General information about model Mamod SE1

The mamod SE1 was first inroduced in 1936 as a Hobbies single cylinder engine with a flat base and a solid brass flywheel. It was a big smaller than the SE2 and a bit cheaper. Through the years the model got a raised base and the base mounted chimney was replaced by a boiler mounted chimney.In 1969 the model was renamed SE1A and got some modifications like a smaller safety valve.

In 1979 the model was discontinued.

Mamod SE1
I bought this engines on 5 November 2006 for 54.02 on ebay UK
I got the engine for a quite fair price since at exact the same time a auction for a SE4 engine was ending.

I liked to add this engine to my collection, since it's from the same time period as my SE2 and minor 2.
Mamod SE1
Mamod SE1


The engine was quite dirty when I got it, and there was solder around the water level plug.
Water level plug
Water level plug

Unfortunately with a first test run it turned out that there was quite some leaking around the water level plug, I couldn't get the engine to run, so this will be a nice restoration project.
 
Update 13-01-2008
It's been a while since I received this engine. In the months between then and now I've been busy restoring it. The most difficult part of the restoration was solving the problem of the leaking water level plug. For me this was the first time I had to solder on a engine, so with the advice of some of the very helpfull people on "The Unofficial Mamod and Other Steam Forum" I started to knock the boilers end cap off.
The engine in my soldering setup
The engine in my soldering setup

Here you see the boiler in the clamp contruction I've used to get it heated.
soldered out thread
soldered out thread

And here you see the end cap that's removed from the boiler together with the desoldered thread. Getting the end cap off wasn't as easy as it sounds. I thought I would only have to heat it to make it fall off, but the end cap was actually a tight fit, so you have to apply some force to get it off. I heated up the end cap a bit too much (actually got it red hot) and deformed it a little bit when I applied force to get it off. So if you ever have to do someting similar to this, don't get it red hot and apply some force to it with something like a piece of wood. You can see that it was a little deformed on this image:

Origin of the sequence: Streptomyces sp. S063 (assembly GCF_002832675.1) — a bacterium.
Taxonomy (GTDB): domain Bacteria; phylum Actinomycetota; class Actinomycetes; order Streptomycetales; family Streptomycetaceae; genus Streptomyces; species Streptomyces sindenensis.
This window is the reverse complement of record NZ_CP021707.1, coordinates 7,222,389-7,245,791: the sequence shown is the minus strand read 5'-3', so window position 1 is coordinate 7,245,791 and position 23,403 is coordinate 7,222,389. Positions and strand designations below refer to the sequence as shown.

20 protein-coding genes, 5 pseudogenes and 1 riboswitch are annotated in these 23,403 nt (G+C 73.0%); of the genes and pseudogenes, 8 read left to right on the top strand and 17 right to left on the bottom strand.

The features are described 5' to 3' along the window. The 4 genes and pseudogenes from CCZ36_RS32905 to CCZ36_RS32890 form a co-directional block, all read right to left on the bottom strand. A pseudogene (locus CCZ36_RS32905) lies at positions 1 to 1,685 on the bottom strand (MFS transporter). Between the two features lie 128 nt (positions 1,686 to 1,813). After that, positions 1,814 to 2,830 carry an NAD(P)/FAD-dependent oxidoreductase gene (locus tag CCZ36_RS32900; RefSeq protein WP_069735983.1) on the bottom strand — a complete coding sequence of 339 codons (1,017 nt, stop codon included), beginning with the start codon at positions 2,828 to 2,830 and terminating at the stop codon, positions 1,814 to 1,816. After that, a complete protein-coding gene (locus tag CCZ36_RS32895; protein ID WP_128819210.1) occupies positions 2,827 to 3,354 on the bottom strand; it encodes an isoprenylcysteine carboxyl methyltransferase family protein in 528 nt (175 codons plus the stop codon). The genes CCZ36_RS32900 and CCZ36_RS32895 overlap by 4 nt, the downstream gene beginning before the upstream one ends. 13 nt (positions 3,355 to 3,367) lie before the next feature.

boiler faceplate
boiler faceplate

and this is how the inside of a boiler looks:
Inside of the boiler
Inside of the boiler

Another usefull advice I got at the mamod forum was to also resolder the other two threads now that I had the boiler open anyway, because they might have gotten weak when I was soldering on the boiler. On the picture below you see the boiler with all the threads removed, you can actually see that it got so hot that the paint in the chimney burnt away.
stripped boiler
stripped boiler

After the boiler was stripped down like that, all I had to do was solder the theads back in. That was a lot more difficult than I expected. You have to solder the threads back in from the inside, using flux and solder, but there is not much room inside a boiler to get both your flame and the solder there, while also keeping the thread at the right place. The thread where the steam pipe is attached to was especially difficult, because it easily falls out while soldering. When I finaly got the threads where I wanted them my soldering work had become a mess.
Messy soldering
Messy soldering

Solder everywhere where it wasn't supposed to be, I thought I had to go and find a new boiler for this engine, but the people on the mamod forum told me that even this mess was cleanable. At least the engine now was steam tight. With a lot of sanding paper, going from low to high grades, and a lot of brasso polishing afterwards, I could indeed get a lot cleaned up.
the boiler after some sanding and polishing
the boiler after some sanding and polishing

Here you see the boiler after a lot of cleaning, and with the red paint back in the chimney. In the mean time I had also repainted the base plate and the firebox (althouh some might say I shouldn't have done that.) Now that the boiler was almost done, I started on the small bits that still needed polishing. One of them was the boiler strap, it was corroded quite a bit
Old boiler strap
Old boiler strap

I thought these would be all copper, and that I could just clean them up with brasso, but it turned out they are just metal, with some kind of copper plating (or paint) on it. Since I'm a bit of a perfectionist, I want to get these kind oif details good too. To replace the boiler strap I ordered a sheet of copper on ebay
Copper sheet
Copper sheet

The copper sheet is thicker than the original strap (0.5mm), but I was able to create this strap with it after a few attempt:
new boiler strap
new boiler strap

Because of the thickness of it it was a bit difficult to bend it the right way, If I have to make one again, I think I'll choose thinner copper. On the picture below you can see that it'n not perfect, but close enough for me
Boiler strap
Boiler strap

After that was done, the engine was finally ready
SE1 after restoration
SE1 after restoration

All it now needs is a mamod decal. Although the soldering job was a nightmare, it at least was a good learning experience The boiler still got the scars from my soldering performance, so if I ever see a good replacement on ebay or something, I might still change it. I would like to thank all of the people on The Unofficial Mamod and Other Steam Forum who helped me with this project for all the usefull hints and tips :)